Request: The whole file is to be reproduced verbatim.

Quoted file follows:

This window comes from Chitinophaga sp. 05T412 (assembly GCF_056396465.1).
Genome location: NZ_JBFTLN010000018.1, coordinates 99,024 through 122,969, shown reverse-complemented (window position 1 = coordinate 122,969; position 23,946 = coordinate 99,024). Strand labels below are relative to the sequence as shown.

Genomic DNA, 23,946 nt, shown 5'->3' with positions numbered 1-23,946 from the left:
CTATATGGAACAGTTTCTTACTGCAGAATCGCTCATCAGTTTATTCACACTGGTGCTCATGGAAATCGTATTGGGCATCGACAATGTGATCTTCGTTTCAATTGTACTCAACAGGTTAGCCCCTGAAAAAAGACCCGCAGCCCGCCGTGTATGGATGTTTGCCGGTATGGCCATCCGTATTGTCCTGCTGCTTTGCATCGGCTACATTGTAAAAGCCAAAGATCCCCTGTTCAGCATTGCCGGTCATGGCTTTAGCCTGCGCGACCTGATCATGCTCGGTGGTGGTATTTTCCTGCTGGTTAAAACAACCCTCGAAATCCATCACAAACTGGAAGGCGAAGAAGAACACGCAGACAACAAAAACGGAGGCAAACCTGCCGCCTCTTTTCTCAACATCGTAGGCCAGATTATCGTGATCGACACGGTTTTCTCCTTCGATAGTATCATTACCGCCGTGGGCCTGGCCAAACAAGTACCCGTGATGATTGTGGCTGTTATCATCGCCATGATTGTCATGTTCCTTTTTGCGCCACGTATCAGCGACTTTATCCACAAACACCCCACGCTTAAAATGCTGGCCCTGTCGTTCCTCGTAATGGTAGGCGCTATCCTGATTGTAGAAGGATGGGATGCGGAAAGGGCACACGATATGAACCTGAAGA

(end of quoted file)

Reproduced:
This window comes from Chitinophaga sp. 05T412 (assembly GCF_056396465.1).
Genome location: NZ_JBFTLN010000018.1, coordinates 99,024 through 122,969, shown reverse-complemented (window position 1 = coordinate 122,969; position 23,946 = coordinate 99,024). Strand labels below are relative to the sequence as shown.

Genomic DNA, 23,946 nt, shown 5'->3' with positions numbered 1-23,946 from the left:
CTATATGGAACAGTTTCTTACTGCAGAATCGCTCATCAGTTTATTCACACTGGTGCTCATGGAAATCGTATTGGGCATCGACAATGTGATCTTCGTTTCAATTGTACTCAACAGGTTAGCCCCTGAAAAAAGACCCGCAGCCCGCCGTGTATGGATGTTTGCCGGTATGGCCATCCGTATTGTCCTGCTGCTTTGCATCGGCTACATTGTAAAAGCCAAAGATCCCCTGTTCAGCATTGCCGGTCATGGCTTTAGCCTGCGCGACCTGATCATGCTCGGTGGTGGTATTTTCCTGCTGGTTAAAACAACCCTCGAAATCCATCACAAACTGGAAGGCGAAGAAGAACACGCAGACAACAAAAACGGAGGCAAACCTGCCGCCTCTTTTCTCAACATCGTAGGCCAGATTATCGTGATCGACACGGTTTTCTCCTTCGATAGTATCATTACCGCCGTGGGCCTGGCCAAACAAGTACCCGTGATGATTGTGGCTGTTATCATCGCCATGATTGTCATGTTCCTTTTTGCGCCACGTATCAGCGACTTTATCCACAAACACCCCACGCTTAAAATGCTGGCCCTGTCGTTCCTCGTAATGGTAGGCGCTATCCTGATTGTAGAAGGATGGGATGCGGAAAGGGCACACGATATGAACCTGAAGA